In this same homily, Pope Benedict also said:
“This is the hope, this the vision, which inspires all who love this earthly Jerusalem to see her as a prophecy and promise of that universal reconciliation and peace which God desires for the whole human family. Sadly, beneath the walls of this same City, we are also led to consider how far our world is from the complete fulfilment of that prophecy and promise. In this Holy City where life conquered death, where the Spirit was poured out as the first-fruits of the new creation, hope continues to battle despair, frustration and cynicism, while the peace which is God’s gift and call continues to be threatened by selfishness, conflict, division and the burden of past wrongs. For this reason, the Christian community in this City which beheld the resurrection of Christ and the outpouring of the Spirit must hold fast all the more to the hope bestowed by the Gospel, cherishing the pledge of Christ’s definitive victory over sin and death, bearing witness to the power of forgiveness, and showing forth the Church’s deepest nature as the sign and sacrament of a humanity reconciled, renewed and made one in Christ, the new Adam.” (Homily of Pope Benedict XVI, Homily in the Valley of Josaphat, May 12, 2009).
Therefore, every closure of Jerusalem to those who seek access is a wound that is inflicted on the city and on ourselves, in an almost immediate osmosis. But it is also a wound on the life of the world, of which Jerusalem is the heart.
Jerusalem is not an easy city. She is a mother who educates and makes her children grow, like a demanding schoolteacher. The city invites us to go beyond “nice” ideas and cheap words. Ours is an incarnate faith, our Jesus is a human being, who was born here in a specific historical moment, lived, called his friends to share his own life, laughed and cried, walked paths and roads. If one forgets the Incarnation, one does not enter the soul of this city. If one idealizes it, one ends up being scandalized by it.
If the city is not afraid of revealing itself to us with its contradictions, we too must know, accept and overcome our own contradictions in order to make ourselves free to adhere to the dream that Jerusalem proposes to us, one that is inscribed in its name: peace. Sometimes accepting love, accepting peace, knowing how to receive a gift, is more difficult than giving it. In this “nakedness”, in the sincere acceptance of all our contradictions, lies the secret of living in empathy with the spirit of Jerusalem, feeling at home in and feeling loved by this extraordinary city. “The Lord records, as he registers the peoples, “This one was born there.” Singers and dancers alike say, “All my springs are in you” (Ps. 87:7).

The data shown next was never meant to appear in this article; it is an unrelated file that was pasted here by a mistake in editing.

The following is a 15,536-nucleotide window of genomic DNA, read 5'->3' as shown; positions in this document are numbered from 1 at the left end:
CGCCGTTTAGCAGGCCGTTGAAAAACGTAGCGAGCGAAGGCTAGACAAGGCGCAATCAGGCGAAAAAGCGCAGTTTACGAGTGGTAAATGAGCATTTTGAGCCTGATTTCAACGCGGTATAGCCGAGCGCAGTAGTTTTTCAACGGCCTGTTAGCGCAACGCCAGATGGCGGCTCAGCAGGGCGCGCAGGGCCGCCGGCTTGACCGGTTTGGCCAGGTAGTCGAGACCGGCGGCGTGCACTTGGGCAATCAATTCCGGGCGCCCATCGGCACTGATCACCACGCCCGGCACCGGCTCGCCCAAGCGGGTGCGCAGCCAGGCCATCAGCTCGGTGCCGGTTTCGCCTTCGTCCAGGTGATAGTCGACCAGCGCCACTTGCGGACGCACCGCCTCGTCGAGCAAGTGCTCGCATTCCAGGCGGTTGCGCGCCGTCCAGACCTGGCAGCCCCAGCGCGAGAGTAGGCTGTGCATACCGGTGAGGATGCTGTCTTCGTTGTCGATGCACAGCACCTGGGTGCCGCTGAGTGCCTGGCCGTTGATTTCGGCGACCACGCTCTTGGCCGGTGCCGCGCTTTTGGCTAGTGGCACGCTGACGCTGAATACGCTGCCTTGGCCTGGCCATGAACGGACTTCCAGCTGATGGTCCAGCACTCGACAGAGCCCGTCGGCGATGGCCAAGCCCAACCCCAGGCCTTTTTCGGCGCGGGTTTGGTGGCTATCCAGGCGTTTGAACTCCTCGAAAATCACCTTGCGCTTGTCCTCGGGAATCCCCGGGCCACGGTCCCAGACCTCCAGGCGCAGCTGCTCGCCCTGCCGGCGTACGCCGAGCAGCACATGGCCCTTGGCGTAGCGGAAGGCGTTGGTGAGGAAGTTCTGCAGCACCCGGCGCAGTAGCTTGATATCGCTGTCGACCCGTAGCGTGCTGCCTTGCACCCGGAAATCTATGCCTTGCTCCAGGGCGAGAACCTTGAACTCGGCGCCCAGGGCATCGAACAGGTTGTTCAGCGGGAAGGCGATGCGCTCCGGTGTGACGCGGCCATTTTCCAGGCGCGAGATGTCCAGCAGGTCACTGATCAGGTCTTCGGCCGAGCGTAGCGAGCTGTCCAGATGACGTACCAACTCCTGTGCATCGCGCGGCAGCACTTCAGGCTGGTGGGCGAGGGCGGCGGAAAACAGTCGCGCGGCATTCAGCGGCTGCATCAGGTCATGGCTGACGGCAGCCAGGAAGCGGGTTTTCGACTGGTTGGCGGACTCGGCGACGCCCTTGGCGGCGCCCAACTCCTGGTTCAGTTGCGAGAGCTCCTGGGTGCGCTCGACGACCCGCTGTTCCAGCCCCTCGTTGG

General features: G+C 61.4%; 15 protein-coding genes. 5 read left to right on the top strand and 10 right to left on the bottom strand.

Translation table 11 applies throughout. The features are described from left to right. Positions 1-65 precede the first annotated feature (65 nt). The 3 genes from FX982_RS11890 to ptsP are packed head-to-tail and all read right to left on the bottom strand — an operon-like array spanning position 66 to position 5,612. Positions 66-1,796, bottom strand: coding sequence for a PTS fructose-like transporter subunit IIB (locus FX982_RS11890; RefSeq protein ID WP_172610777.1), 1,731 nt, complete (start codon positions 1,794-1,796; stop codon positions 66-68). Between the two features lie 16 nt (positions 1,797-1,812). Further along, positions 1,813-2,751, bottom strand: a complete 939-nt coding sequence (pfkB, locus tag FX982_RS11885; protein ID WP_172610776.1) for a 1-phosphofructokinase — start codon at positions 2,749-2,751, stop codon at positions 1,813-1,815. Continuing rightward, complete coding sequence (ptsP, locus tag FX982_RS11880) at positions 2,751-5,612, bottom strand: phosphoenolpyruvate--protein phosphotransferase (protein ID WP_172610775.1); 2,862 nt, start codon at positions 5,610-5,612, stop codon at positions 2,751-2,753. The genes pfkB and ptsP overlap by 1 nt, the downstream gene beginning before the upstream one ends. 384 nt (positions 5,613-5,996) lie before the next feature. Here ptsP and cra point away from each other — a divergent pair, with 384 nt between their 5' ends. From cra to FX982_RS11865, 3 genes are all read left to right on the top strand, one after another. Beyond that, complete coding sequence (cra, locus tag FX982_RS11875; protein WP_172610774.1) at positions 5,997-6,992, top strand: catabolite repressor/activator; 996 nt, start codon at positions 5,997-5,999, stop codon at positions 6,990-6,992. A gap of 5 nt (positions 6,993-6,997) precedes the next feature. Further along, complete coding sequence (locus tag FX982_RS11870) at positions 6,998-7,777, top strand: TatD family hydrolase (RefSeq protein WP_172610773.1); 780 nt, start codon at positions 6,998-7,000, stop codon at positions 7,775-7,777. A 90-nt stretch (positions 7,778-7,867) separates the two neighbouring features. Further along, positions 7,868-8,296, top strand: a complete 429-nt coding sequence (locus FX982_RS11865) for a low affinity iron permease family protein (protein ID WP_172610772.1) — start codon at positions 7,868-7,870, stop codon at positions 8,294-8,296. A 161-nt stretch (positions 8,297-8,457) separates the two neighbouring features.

Finally, one cannot stay in Jerusalem without praying. Prayer is what its inhabitants have in common and where they all meet. Here is an activity of the Spirit that Jerusalem renders natural. It is the beauty of the city that keeps the mind fixed on the Creator of beauty; it is the Holy Places that are multiple in a perimeter that can be covered comfortably in a single day, it is the call of faith of so many people - especially the faith of the little ones and the poor; the concentration of so many religious people in the variety of their identities, in the folklore of their clothing. Above all, it is the experience of discovering that prayer is not characteristic of Christians alone, but of the human person, and that Jews pray spontaneously on the streets, and Muslims do the same in their shops lining the souk; and that the nun who unravels her rosary does not pray with more intensity than the Jew who murmurs, walking wrapped in his tallit (prayer shawl), or the Muslim who fingers his masbaha (prayer beads), remembering the names and virtues of Allah, sitting or walking on the street. It is because the siren announcing the Sabbath becomes an expected, sacred sound, and the city is transformed, quietening itself from all human care; or the muezzin who interrupts the night with his first call to prayer; and the familiar sound of the bells that announce Sunday morning, carried by the wind in commemorating our sacred day. All these things together make it easy to pray in Jerusalem. Prayer is a flowing current that pursues us, absorbs us, makes us keep up with the city of faiths, the city of God. Then praying indeed becomes entry into relationship with the Lord, but also with Jerusalem, as we are overwhelmed by gratitude for this desire to pray, a gift the city gives us.
Welcoming city, city of tolerance, it would seem that Jerusalem is purposely intended to be a place of freedom, where this act so intimate and personal, prayer, also becomes a public act, shared with others, who participate in it. Indeed, the devotion of the poor, the intensity of their prayers, the tears that mark the faces of so many in the Basilica of the Resurrection, are for many a living and life-giving encounter with the beauty of prayer.
Jerusalem is all of this. It would be unfair to limit ourselves therefore to the religious, political and social conflicts without, however, recounting what everyone has in common in this complex city.
3. Occasion for encounter and dialogue
Moving on to another aspect of life in the city: up until this point, the subject has been disputes, political and religious difficulties and tensions of different kinds. Jerusalem, therefore, a city with a universal vocation for peace and the encounter of peoples, would seem to be the emblem of failure, the symbol of the clash between civilizations and cultures.